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Changing Face of the Castro

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[00:00:00] This program is brought to you by pride in So Young Here we are at 321 Castro, which is the non Castro, and you've been here for how many years? 25. ish. And that is running the end. [00:00:17] Yeah, being here in the country longer, but running the end. And the end is probably about 32 years old as well. We're, we're thinking, meaning on the books. [00:00:29] So in that time thing, things must have changed tremendously. Yeah. [00:00:34] But you have to see where we came from, from 50s, mommy Eisenhower, and all that time, and it was, I'm sure in New Zealand and everywhere, the same roughly. We came after the Second World War, and everybody was so prim and proper and all driven. Then the 60s came in where everything was possible. And it was all about love. And, and that changed the Summer of Love here in the 60s. It was all in the in the Haight, [00:01:00] which is one hill [00:01:02] over and that's basically where the gay scene kind of gravitated to, because it was, you know, all was possible. So in other words, lots of handsome young men out there, that were not sure what they were and then love was lava didn't matter, we didn't label it, then it was all fine. What happened then though, is dark started becoming from soft drugs becoming hard drugs, and then a change the neighborhood and the artistically inclined, moved up the coast, those that like to do a little harvest themselves. And so along Mendocino you, you got a tremendous arts community that came out of that? tremendous because some of the artists can, you know, demand hundred thousand for a beautiful piece of furniture and just exquisitely carved. The gay scene move from the hate to hear because a we all love good weather. And that's the only reason brother we have here in the summer months, meaning you get to see some sun. And there was great infrastructure because the software had just opened up. And so this Irish community slowly changed into more and more, a gay community became more gay than ever when aids started hitting us. And this became kind of the core and this is kind of where San Francisco is known for as the gay center. And that was based on the Castro. The number of people gay here was, I would say close to 85, if not 90%. That has changed over the years, of course now. There's more straights in last 10 years of women started coming in, which was a great thing. It was always lesbian still, but they were able to cross the glass ceiling in corporate America, therefore, they could afford them to live here because by the time we started getting expensive, the women used to then live along Valencia street or on Bernal heights, which was known as less borough Hill. And so that's where the smaller cottages we have the houses here they have the cottages. And so that's still lesbian Hill is still more or less Bernal Heights is still a very lesbian. That's where you find the prams and the dogs. And in that, I mean, the four legged kind. And then here in the neighborhood, you find less prams and more dogs, but that's a combination of two and four legged ones. Yeah. [00:03:35] So it's basically [00:03:38] now more and more the 40 plus years straight coming in having a decent income because both working one say in the IT world and for that that could be either in the internet world or the computer world. Down the peninsula or, in general, the women tend to be more into human resources downtown. From nice started here, it was relatively cheap. Now we're getting people that are coming in, in our neighborhood that change buildings from the inside out, basically, they leave the structure in place, but totally got it. And now we're getting into the time of gentrification, with two and a half million dollar buildings that are not totally the style of the neighborhood choose to be. But they come here, most of them tend to be New York is the by this because from where they come that it's cheaper. And they want the bells and whistles and the whole thing, but they liked the somewhat grittiness of our neighborhood. We're not really gritty, but there isn't a little bit of an air of we're not not as polished suburbia look. And so since the weather's gotten, you have great infrastructure, meaning the connection with public transit to downtown and connection to the symphony and song. It's, it's a very desirable neighborhood. But still thank God about I would say 75% gay. [00:05:05] Yeah. So so there's still ladies from the past, because we had an proposition, score 37 I think it was, that allow people to pay taxes over there real estate when they buy it. And that was to protect people, all the ladies that end up living alone, not being forced out of their community out of the neighborhood. So you have still the old earliest ladies that are still living here, up to you know, the queens and so it's becoming more a mixed society, which is what you want, you don't want this total segregation of us and them straight and gay, you know, as it used to be in the olden times, you know, lesbians here, boys there, you know, just become more of what life is in general and a melting pot for all. So it just isn't there's a nice, free thinking society [00:06:05] that embraces all differences, [00:06:09] celebrates all those differences [00:06:12] in you know, and that is not exclusively only the Castro, it isn't the city overall, that seems to be more or less, overall more to permeate. If you read Tales of the City, the books, it's it's pretty much a reflection of day to day life then. And that more or less continues, which is a delight. [00:06:35] Can you paint a picture of what the Castro was like in the late 70s and early 80s? [00:06:42] Well, [00:06:43] wild, [00:06:46] maybe a little too wild for its own good, you know, but you have to see, as I said before, came from the natural progression was coming from mommy eyes an hour and no flesh, and no, you know, me proper to flower power, which is loving one and another for who we are, and indeed, having a good time with one another and not judge as much. But that went haywire went too far as the pendulum always does. And so it was [00:07:21] for a while a little too wild here [00:07:24] for its own good. And the pendulum swung back, but not as far as that it did in other parts of the country where it became very pious, again, only the now it has always had that real sense, this whole spirit of freedom, and that allows people to be and although it's tuned down now, it's not as wild now, which I think is better. [00:07:51] We have an edge here. [00:07:55] We've seen some wonderful archival clips on YouTube of my marches in the late 70s and early 80s. Around around the Syria, I mean, it must have been quite amazing, actually. I mean, you're literally 10 steps down from the corner of market. And [00:08:11] it was [00:08:14] there was a lot of still repression here. And part wise was that also you have to see that there wasn't an economy going on in the in a lot of people don't see that part is that you haven't been very Catholic Irish community that all of a sudden gets all these wild and really wild men and half naked walking up and down and so on. There was resentment there as well. Well, guess what the police was build up 80% Irish. So there was an anger there too, which was expressed to you know, in terms of when there were rates coming into the cast, or as well, they're taking over, however, we paid for their properties market value [00:09:00] they can get [00:09:05] in on Castro, this issue can help [00:09:07] you. [00:09:11] Sure. Right. [00:09:14] So we were we were just mentioning that the marches that we've seen on YouTube. Hmm, hmm. [00:09:21] Well, that's the beginning of AIDS crisis. And when people started falling down, when nobody knew what happened, or, and then the amazing thing was, it was just like, one doesn't comprehend that somebody, quote unquote, has the bug, and three months, you don't see them, they're an old person, they look like 18 years old, and then the next time they're gone, you know, and so there were so many that died. And, you know, we're quite, we've are quite a substantial part of the city, it's less now. So percentage wise, then when I used to be. But, you know, there was nothing else anywhere else, you know, one came to San Francisco was kind of like I'm going to Mecca. Now, because every city has a gay district, or an area where one more tends to congregate and live. That is less so the percentage has gone down politically, because we were so very vocal and demanding, you know, fairly so to be seen and to be appreciated. And we became very strong in being represented in in the Board of Supervisors, that is the board that it's right under the mayor. I don't know what the equivalent will be in New Zealand. But so they're not running the city. It's just an abuse to be direct representation of neighborhoods. Then after Harvey Milk got killed and and the more members Connie who put him out there as a replacement, he both boys were killed. They changed the system in which now was an all city overall election direct election. And because we're we knew that if you wanted to implement change, you have to get involved. The Gay vote became the big throat in the city. Straight didn't matter that much. Black was hardly Bala was represented, but not in the numbers that we were. So we were actually prorate a much stronger represented on the board of supervisors, we would have out of 1211 or 12, we had six, I think, so I didn't end there was all gay boys and girls, and it's the girls that have done historically the best in going further and further state level. Really, tremendous people came out of that time, our main, who's now then the state senator, Feinstein, all came out of that she became the new mayor after the killing of the mayor and Harvey and so that that changed things a lot, we knew we had to be there, we needed to do you wanted to have changed, you have to be proactive and, and stay connected and continue giving money to the different courses to get ahead. But in the meantime, this this political involvement and political growth, all these people started dying around us, you know, and it was in the beginning, particularly awkward, because we didn't know what was happening. And you wanted to claim your insurance and you were forced to move over in a different possible card, because you your insurance would cancel your insurance, or bring the insurance that high that you couldn't afford it anymore, the ugliness of that ultimately, corrected itself. But in the beginning, as anything goes in the beginning, it's haphazardly and [00:13:08] little ugly, [00:13:10] it must have been quite tough, I mentioned the very rapid decline of people, [00:13:16] you cannot [00:13:18] understand that somebody can die in such a short period of time, particularly when people are in the in the, you know, in the fullest part of their life and highly energetic and, you know, you have all of life in front of us youth is arrogant about life, assumes that it will go on forever, it was just you know, we would have the gay rag to be our will be full. With 50 people dying, you know, every week just was awful. And that's then changed over time when ultimately we figured out a the psychology offered. Because my mood saying the beginning Oh God, I have so many counts of, you know, white blood cells, and oh, my God, oh, my God, that people started getting out of that a little bit, realizing that that was not the one and only going thing in the psychology had to be along with it. And then thank God, protests and averages were discovered. And that brought us to where we're at now, where we were back to the new normal, say, four or five people that pass in our community, per week, that are advertised in the obituaries. But for the rest, that doesn't mean that aids have stopped. And as we've said, before, there's still an arrogance with youth that, you know, they think it's an old man's disease, but it's still there, you know? So it will repeat itself, I'm sure several generations to will find an answer. No. And you just hope that we learn from the lessons to now I have to say, sadly, that we haven't within the gay scene, there's still too much. [00:15:12] Yeah. unprotected sex, you know, so. [00:15:20] But, you know, that's us living on the edge, I assume. But it's, it's sad, because it shouldn't, you know, we should all be very practical, practical about it. And particularly when you are somebody you don't know, intimately or know that it's good to have a rubber around. [00:15:44] What was it like, when they just didn't know how people were being infected? And and what could be done? Well, [00:16:01] can I say this, now, it's part of living, maybe we're, we were a little cavalier about it in the beginning. Because we'd never had this kind of pandemic, if you look at the numbers really look at the numbers, people don't want to look really because it is too much in your face. And it's better to kind of push it a little bit away and not really face it. But it is a pandemic, or was a pandemic. It's frightening, United scares everybody. And so what you had here was people, one of the side effects, if you want to call the rise of people started moving out of the city, to the burps, to the heartland of the right wing, black, or blue collar, [00:16:53] oh, when I'm away, then I won't get it kind of approach. There's always [00:16:58] denial at that. And, [00:17:05] you know, didn't change anything. [00:17:08] That was there was there to, to be dealt with and went with a huge cost, huge cost. And the numbers that people have died, it's kind of like, you know, I don't want to say the Black Death, but we've had the influence that really killed an awful lot of people. And it's it's on that level when there were major major diseases. So it wasn't fun. And as the Castro became an old folks home, you looked around in a certain point, it looked like Castro was for a retirement community, you know, everybody looked old. And, and they weren't, but that's how it looked like. And took about 10 years before the new john young generation started coming back and saying, like, you know, we have to move on. But as I said, naive as they were not totally realizing what they were doing, and thought, well, we wouldn't get it. Until they started dropping. And then we had to do the whole routine of say, sex parties of, you know, explaining how things need to be done what you need to do to be, you know, to be able to live as a gay man and enjoy yourself on all levels, but still be responsible. But here we are 2008. And life has improved itself, in many ways. And, you know, then we had no examples, it was always about a legal edge to it, you know, what you read in newspapers was about, you know, perverts and we are dressing people. And, you know, all you song TV was, you know, gay liberation parade with everybody in drag. And the assumption was, that's what it was to be gay. And they did not understand that there's so many facets, you know, what you call normal people are just as much there as well. And so that now, since we have gay characters on TV, and that taboo is broke, and the word is out, and it's fine. We have nothing God for our local ambassador, Mr. Hormel, who was willing to take us know stick his neck out and fought republican at that point in opposition during the last years of the Clinton administration, to get an openly gay man, as an ambassador, was not accepted before that you could be closeted, that was fine, but not openly. And once that was approved, that was fine, as it always goes, then then we're then Republican Party, they can accept it as well. And then they have in their own ranks, openly gay men as well, you know, not flaming greens as well. I'm talking about professional man, but you know, that happened to live in homosexual open homosexual life. So and So yeah, they've had tremendous changes, which is for the better. for everybody. I think, you know, diversity is good. It's natural. [00:20:29] And now, just like a week ago, California opened up the marriage. [00:20:34] Boy. [00:20:36] And that's another step in the right direction. [00:20:41] Of course, the question is, who's going to compete with the divorces [00:20:46] at your home? Oh. [00:20:50] But, you know, that's, that's another story. But yeah, yeah. Well, it's, it's about rights. And it's as simple as now. And marriage at City Hall has nothing to do about religion, it's an it's a contract. Simple as that. And everybody has to have the right to have that contract. It's better for quote, unquote, family values, [00:21:13] you know, for when you're two together, [00:21:15] and it can be man and woman, woman, man, man, whatever, you know, it is a contract. If you want to go to the church, that's your story, then you go to the church, different story. But this is, you know, and that is, before it was no, but all the excuses that were held on was the same all the excuses for having blacks, not photos equal, and all the same thing, all the same thing it is about equality, and equality needs to be for all. So this is an egg, again, another step, another great step forward for California. And as things go, and, you know, with the rest of the events, [00:21:58] starts from California [00:21:59] flips over and this case that started actually in New Hampshire and Vermont, but ultimately got momentum here. Empire dress has to do with, you know, our openly representatives in the state and local levels, that have been pushing pushing for equality and brought it all the way this is Lino. That is Megan, that is Brune from down south. [00:22:28] And it was a matter of time, but [00:22:31] now it's gonna flip back over to the east coast again, it's just and then slowly, as it had did with the 60s, the wild stuff started here went over to New York, and then 10 years later, it's reaching the Midwest. So it is somewhat the same there. It's a big country there. [00:22:50] takes a while. [00:22:51] And that's true with with many things, you know, I mean, you can't blame people that are conservative that they are because oftentimes, they don't know any better. Coming from myself from a farming stock in a military town, well, not much activity was put into creativity and painting and art and all of that stuff. And so you don't know any better. And that's the beauty of city is the diversity that it creates. And this is where we have to be so careful of also with our environment is not to kill the diversity, you know, that isn't forests, that isn't oceans, everywhere, the same as not to which human humanity has a tendency to office, just harvest kill it all, instead of looking in what the Native American that is, you know, you you selectively so that there will be something left for the next generation. So but it seems to be a human trait, call it greed, whatever it is, you know, quick, quick back, you know, so. But yeah, now wherever I was afraid that during the republican years, we would have a backlash. And that didn't happen at all, you know, just just dislike it, the other is a consciousness. And we've expanded and once the genies out of the bottle, you can put it back in. And that's a wonderful thing to know that, you know, progression does exist and continuous. And part of that is the diversity that comes along with it, the broader way of looking at things from Armenia, [00:24:28] Eisenhower, very narrow and [00:24:30] very limited, when we didn't know anybody better because we had either brown bread or white bread. And that was it. And now we're eating 50 different kinds of breads, what kind of a bread Do you want. And that's where we're in here with diversity in terms of humanity is knowing that nothing needs to be hushed anymore, you have now the next move, of course, was the transgender step. And which we were fortunate we have a hospital nearby that is doing that. That is family ization of the skull so that somebody who goes as male most of the time tend to be straight male, going in and getting transferred into the female. They've done a whole series of steps before they come to this hospital. And then to get from male to female, their grind the skull, or the jaw bones get adjusted and cut and and that's another step again, in to following your heart. And that is, I think, if there is no one lesson in your life, that is follow your heart, or logic that takes one on one is too. But if you listen to your heart and says yes, but something isn't totally right, that you connect to a wisdom out there that tells you back off to key not to make a decision for a while. And I think this is where we're getting more and more. There's a sensitivity now out there that is willing to look at the world as we live in a larger [00:26:04] from a larger perspective, that allows people to be who they are. [00:26:12] And not take notes being redneck or whatever, and just to see that we're coming all from different perspective, but the innate person is good. And that comes from following your heart, you know, and just listening to that inner voice. And you get there where you need to be, you know, and you'll be happier and therefore, those that are around you will be happier. So it's if there's one thing my granny told me, just I think that's that, you know, follow your bliss as a local American philosopher, USA.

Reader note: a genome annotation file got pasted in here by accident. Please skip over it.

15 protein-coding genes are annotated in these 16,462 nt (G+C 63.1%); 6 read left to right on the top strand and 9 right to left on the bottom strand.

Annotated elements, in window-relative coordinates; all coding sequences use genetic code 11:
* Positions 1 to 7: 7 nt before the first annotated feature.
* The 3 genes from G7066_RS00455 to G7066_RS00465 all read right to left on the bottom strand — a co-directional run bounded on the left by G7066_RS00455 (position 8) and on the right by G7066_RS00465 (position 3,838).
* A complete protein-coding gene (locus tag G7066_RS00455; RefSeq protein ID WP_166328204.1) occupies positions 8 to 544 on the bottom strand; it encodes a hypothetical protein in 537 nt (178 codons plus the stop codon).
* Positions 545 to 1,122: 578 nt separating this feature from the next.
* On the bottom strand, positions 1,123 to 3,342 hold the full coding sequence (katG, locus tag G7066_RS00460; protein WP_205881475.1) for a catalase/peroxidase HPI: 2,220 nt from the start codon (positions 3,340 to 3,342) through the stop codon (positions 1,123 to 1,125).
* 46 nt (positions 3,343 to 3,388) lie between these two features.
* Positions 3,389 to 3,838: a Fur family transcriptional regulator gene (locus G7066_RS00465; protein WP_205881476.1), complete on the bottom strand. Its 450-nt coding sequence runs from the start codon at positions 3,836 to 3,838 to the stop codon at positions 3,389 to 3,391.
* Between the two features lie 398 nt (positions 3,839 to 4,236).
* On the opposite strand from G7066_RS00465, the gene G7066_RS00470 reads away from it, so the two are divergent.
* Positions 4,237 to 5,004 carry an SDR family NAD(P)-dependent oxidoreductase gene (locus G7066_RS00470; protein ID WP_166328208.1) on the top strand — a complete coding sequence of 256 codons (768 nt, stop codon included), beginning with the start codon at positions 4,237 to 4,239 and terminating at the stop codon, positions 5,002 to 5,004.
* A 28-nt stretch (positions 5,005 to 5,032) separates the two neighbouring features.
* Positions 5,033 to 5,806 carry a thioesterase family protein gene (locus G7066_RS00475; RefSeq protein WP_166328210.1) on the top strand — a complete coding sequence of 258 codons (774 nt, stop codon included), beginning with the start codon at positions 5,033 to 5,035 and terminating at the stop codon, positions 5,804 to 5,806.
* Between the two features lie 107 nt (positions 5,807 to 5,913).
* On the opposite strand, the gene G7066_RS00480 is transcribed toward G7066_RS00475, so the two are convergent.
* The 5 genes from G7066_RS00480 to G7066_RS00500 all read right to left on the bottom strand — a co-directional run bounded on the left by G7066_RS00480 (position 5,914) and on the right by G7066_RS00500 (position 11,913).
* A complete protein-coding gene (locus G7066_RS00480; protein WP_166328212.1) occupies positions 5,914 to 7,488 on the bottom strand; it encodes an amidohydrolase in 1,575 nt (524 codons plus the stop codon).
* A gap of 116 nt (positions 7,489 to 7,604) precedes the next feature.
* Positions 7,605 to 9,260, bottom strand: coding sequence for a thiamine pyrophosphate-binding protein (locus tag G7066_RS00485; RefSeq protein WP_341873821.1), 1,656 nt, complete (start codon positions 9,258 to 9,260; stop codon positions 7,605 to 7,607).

This page features computer generated text of the source audio. It is not a transcript, it has not been checked by humans and will contain many errors. However it is useful for searching on keywords and themes.